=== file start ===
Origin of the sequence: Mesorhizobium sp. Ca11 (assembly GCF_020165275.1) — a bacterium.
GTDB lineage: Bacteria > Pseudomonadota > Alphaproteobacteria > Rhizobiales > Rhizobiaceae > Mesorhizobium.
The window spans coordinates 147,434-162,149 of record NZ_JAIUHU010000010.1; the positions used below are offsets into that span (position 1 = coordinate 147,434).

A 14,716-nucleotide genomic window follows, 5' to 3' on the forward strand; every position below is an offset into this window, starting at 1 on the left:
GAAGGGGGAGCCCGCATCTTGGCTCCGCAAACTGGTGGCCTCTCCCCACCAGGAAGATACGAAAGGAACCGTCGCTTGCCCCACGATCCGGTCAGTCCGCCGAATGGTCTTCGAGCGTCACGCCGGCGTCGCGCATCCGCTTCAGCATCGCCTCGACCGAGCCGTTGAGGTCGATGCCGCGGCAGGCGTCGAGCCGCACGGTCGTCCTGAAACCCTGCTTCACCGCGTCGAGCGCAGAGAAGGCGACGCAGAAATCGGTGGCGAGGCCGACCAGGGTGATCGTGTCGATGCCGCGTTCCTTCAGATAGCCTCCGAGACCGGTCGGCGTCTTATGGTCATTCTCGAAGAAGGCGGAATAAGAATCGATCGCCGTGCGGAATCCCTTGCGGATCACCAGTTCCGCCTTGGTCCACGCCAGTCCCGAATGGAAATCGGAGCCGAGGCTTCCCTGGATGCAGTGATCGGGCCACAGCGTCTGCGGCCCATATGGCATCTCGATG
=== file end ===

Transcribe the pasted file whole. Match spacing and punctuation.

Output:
Origin of the sequence: Mesorhizobium sp. Ca11 (assembly GCF_020165275.1) — a bacterium.
GTDB lineage: Bacteria > Pseudomonadota > Alphaproteobacteria > Rhizobiales > Rhizobiaceae > Mesorhizobium.
The window spans coordinates 147,434-162,149 of record NZ_JAIUHU010000010.1; the positions used below are offsets into that span (position 1 = coordinate 147,434).

A 14,716-nucleotide genomic window follows, 5' to 3' on the forward strand; every position below is an offset into this window, starting at 1 on the left:
GAAGGGGGAGCCCGCATCTTGGCTCCGCAAACTGGTGGCCTCTCCCCACCAGGAAGATACGAAAGGAACCGTCGCTTGCCCCACGATCCGGTCAGTCCGCCGAATGGTCTTCGAGCGTCACGCCGGCGTCGCGCATCCGCTTCAGCATCGCCTCGACCGAGCCGTTGAGGTCGATGCCGCGGCAGGCGTCGAGCCGCACGGTCGTCCTGAAACCCTGCTTCACCGCGTCGAGCGCAGAGAAGGCGACGCAGAAATCGGTGGCGAGGCCGACCAGGGTGATCGTGTCGATGCCGCGTTCCTTCAGATAGCCTCCGAGACCGGTCGGCGTCTTATGGTCATTCTCGAAGAAGGCGGAATAAGAATCGATCGCCGTGCGGAATCCCTTGCGGATCACCAGTTCCGCCTTGGTCCACGCCAGTCCCGAATGGAAATCGGAGCCGAGGCTTCCCTGGATGCAGTGATCGGGCCACAGCGTCTGCGGCCCATATGGCATCTCGATG